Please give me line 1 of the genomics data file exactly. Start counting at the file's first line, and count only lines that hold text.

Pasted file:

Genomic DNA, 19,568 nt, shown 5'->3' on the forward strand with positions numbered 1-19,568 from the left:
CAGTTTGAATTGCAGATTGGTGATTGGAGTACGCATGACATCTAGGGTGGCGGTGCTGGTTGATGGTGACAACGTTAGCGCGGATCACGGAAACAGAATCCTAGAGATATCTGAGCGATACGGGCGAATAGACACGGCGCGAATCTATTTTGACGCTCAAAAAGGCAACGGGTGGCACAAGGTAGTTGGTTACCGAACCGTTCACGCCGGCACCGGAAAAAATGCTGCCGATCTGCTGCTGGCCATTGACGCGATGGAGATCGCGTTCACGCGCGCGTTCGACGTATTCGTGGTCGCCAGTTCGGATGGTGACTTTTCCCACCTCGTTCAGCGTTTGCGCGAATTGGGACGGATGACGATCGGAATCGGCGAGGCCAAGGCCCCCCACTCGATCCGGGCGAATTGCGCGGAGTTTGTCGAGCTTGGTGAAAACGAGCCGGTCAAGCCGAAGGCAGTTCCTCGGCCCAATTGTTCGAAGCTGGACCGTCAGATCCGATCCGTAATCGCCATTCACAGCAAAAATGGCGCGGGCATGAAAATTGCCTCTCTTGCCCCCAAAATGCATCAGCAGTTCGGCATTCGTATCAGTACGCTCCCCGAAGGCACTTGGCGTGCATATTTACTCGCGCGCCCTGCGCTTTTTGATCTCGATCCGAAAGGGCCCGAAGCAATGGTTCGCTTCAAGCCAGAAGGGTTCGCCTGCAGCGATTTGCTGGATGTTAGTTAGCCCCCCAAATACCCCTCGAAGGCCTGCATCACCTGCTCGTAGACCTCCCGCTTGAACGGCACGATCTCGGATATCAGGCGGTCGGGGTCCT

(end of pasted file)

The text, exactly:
Genomic DNA, 19,568 nt, shown 5'->3' on the forward strand with positions numbered 1-19,568 from the left: